In Ireland, for example, the new government of Fine Gael leader Enda Kenny is in a struggle with Trichet and his vile contemporaries at the ECB. The Euro central bank is essentially trying to keep together an under-funded bailout of the continent’s corporate and bank debts at the expense of public taxpayers. So muted is the political discourse in Western Europe that people are barely protesting — at least not yet. But offering Ireland the choice of default or decades of deflation and unemployment to repay its foreign obligations at par is untenable and risks comparisons with the German war reparations after WWI.

The Kenny government should reject the self-serving advice of the German-dominated ECB as well as the technocrats inside Ireland’s finance ministry, and tell Angela Merkel and French President Nicholas Sarkozy to try harder. Specifically, if the ECB and the core nations of the EU are not willing to offer Ireland more generous terms to bail out the private debts of EU banks, then the Kenny government should take the example of the people of Iceland and tell the technocrats in Brussels an emphatic “no” to bailing in the Irish bank debt at public expense.

Frankly, if you weigh the trade off between the immediate cash flow benefit to Ireland of walking away from its foreign debt and being cut off from the global capital markets, as Trichet has threatened to Kenny, a default seems the obvious choice. And with Portugal and other “peripheral” states of the EU tottering, the Kenny government has more leverage than it knows. Putting a gun to the head of Trichet right about now and daring him to blink might prove a very satisfying experience for any Irish officials with the guts to play the hand God has dealt to them.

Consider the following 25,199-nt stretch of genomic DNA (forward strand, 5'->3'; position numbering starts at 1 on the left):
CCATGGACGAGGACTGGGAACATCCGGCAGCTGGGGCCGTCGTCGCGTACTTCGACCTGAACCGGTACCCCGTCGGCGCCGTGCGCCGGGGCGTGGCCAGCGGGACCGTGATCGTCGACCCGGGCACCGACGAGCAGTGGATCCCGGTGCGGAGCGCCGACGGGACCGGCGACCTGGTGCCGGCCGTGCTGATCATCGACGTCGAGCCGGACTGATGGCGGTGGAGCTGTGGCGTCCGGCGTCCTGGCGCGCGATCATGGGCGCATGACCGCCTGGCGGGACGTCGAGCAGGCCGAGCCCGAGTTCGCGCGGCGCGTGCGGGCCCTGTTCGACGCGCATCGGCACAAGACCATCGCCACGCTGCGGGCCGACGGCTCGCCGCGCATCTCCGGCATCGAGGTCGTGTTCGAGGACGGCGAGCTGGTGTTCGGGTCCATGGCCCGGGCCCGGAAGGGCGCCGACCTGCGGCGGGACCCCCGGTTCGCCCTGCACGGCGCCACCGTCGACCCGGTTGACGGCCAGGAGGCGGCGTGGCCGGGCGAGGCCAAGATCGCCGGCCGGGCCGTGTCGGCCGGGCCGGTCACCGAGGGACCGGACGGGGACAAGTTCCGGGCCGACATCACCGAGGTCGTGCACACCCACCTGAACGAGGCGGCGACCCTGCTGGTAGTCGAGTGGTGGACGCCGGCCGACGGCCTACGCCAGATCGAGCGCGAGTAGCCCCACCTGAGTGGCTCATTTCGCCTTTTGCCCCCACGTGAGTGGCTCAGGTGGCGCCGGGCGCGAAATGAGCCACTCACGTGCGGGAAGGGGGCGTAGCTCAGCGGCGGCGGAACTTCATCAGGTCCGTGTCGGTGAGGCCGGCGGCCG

In Washington as well, some Republicans are starting to appreciate that saying no to more debt and devaluation a la the Paul Krugman school of economic mismanagement is good politics. It is wrong to call Krugman and his ilk “Keynesians.” Lord Keynes was neither an apologist for debt or inflation, nor was he a free trader. He valued strong national industry and financial markets that were only supplemented by global capital and trade flows. What would Keynes tell Ireland today?

For the same reasons that the Kenny government needs to impose haircuts on Ireland’s creditors, the US Congress needs to vote no on the debt ceiling increase as part of a larger shift in thinking on debt and spending in Congress. Just as the people of Iceland have done the right thing by saying no to repaying corporate debts of UK and Dutch banks (all of which are now nationalized naturally), Americans need to take a page from the history books and begin the actual process of default on all manner of debt and entitlements obligations.